A man was awarded a $9.1 million verdict by a Minnesota jury stemming from a 2012 medical malpractice lawsuit. According to the claim, 51-year-old Joseph Lakoskey became ill with flu-like symptoms and sought treatment at North Memorial Medical Center. While being treated for dehydration, doctors determined Lakoskey was suffering from a perforated bowel and recommended surgery. His treatment for dehydration was stopped while he was started on anesthesia. According to his attorney, this left Lakoskey dangerously dehydrated, which ultimately led to a drop in his blood pressure and restricted blood flow to his spinal cord. As a result, Lakoskey sustained a spinal cord injury and paralysis. The amount of the judgment was among the largest ever awarded in a Minnesota malpractice suit.
While the award may sound significant, a man is confined to a wheelchair for the rest of his life. He is no longer able to work as an auto mechanic and he was forced to sell his successful business. Fortunately, Lasokey should obtain just compensation, not only because of the jury decision, but because Minnesota is one of the few states with limited tort reform statutes in the medical malpractice arena. Despite that fact, the state has had among the lowest medical malpractice costs in the US for over a decade, even lower payouts than in states like Virginia and North Carolina, where severe caps on non-economic damages are in place.
According to Minnesota Supreme Court statistics, medical malpractice lawsuit filings went down 45% from 1997 to 2008. In 2007 alone, out of 1.9 million cases filed, only 114 were medical malpractice suits. So, what does this tell us? Draconian tort reform does not lower health insurance rates. It does not lower health care costs. It does not reduce doctors’ premiums. Medical malpractice is actually a very small percentage of health care costs, partially because medical malpractice claims are pursued at a considerably less frequent rate than most people are led to believe. According to the Congressional Budget Office, malpractice costs amount to less than 2% of overall health care spending. CBO also found no difference in health care spending between states with or without limits on malpractice lawsuits.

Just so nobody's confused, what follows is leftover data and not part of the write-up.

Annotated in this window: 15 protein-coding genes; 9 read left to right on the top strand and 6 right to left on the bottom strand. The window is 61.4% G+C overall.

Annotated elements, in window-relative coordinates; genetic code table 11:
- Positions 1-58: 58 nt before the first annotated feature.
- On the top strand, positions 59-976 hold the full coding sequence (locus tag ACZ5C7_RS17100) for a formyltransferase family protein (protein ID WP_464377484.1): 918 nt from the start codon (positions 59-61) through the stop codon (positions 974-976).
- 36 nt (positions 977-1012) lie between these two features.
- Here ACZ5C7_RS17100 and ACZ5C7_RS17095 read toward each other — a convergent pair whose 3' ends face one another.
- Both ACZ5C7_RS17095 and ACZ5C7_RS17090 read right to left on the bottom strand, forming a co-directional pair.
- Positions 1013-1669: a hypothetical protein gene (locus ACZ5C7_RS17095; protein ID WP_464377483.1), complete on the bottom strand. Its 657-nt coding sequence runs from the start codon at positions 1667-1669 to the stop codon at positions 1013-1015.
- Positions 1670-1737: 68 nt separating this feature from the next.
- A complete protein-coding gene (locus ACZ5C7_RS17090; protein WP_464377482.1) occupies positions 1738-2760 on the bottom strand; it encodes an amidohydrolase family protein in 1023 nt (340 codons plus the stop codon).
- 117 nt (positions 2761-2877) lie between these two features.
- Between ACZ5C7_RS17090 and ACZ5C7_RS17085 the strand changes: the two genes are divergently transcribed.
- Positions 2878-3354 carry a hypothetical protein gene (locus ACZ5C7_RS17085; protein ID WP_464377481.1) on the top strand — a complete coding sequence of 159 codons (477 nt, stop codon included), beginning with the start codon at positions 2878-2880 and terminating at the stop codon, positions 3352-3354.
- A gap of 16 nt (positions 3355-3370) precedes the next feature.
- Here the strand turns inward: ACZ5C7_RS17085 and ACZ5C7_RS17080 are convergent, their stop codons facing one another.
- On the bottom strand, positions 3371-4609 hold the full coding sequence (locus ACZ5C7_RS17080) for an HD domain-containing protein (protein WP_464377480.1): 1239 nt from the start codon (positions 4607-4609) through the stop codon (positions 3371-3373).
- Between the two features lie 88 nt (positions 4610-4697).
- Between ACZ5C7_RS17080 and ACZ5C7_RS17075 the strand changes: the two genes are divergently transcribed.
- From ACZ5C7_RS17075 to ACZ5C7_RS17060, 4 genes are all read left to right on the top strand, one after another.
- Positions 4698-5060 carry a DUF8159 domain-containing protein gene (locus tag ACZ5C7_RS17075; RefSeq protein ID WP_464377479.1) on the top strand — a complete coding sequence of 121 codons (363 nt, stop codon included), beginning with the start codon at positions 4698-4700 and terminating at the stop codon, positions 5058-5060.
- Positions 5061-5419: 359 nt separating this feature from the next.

Arbitrary caps are not the solution to our nation’s health care problems. In fact, they only come into play when a jury award exceeds the state cap. It doesn’t matter that the jury award was based on the evidence presented. Tort reform has never been about reducing “frivolous claims,” a favorite tag line of the medical and insurance industries. It has always been about limiting access to the courts and reducing awards in serious claims. Furthermore, it reduces the pressure on medical professionals to avoid careless medical errors.
The numbers don’t lie; the system is working in Minnesota! All victims deserve the right to tell their story; to exercise their right to trial by jury under the Seventh Amendment. It is time every state puts the decisions back in the hands of those who hear the facts, circumstances, and evidence of each case — the juries.
Mark Bello is the CEO and General Counsel of Lawsuit Financial Corporation, a pro-justice lawsuit funding company.
Attorney, certified civil mediator, and award-winning author of the Zachary Blake Betrayal Series—Mark Bello is also the CEO of Lawsuit Financial and the country’s leading expert in providing non-recourse lawsuit funding to plaintiffs involved in pending litigation. He is also a member of the State Bar of Michigan, a sustaining member of the Michigan Association for Justice, and a member of the American Association for Justice.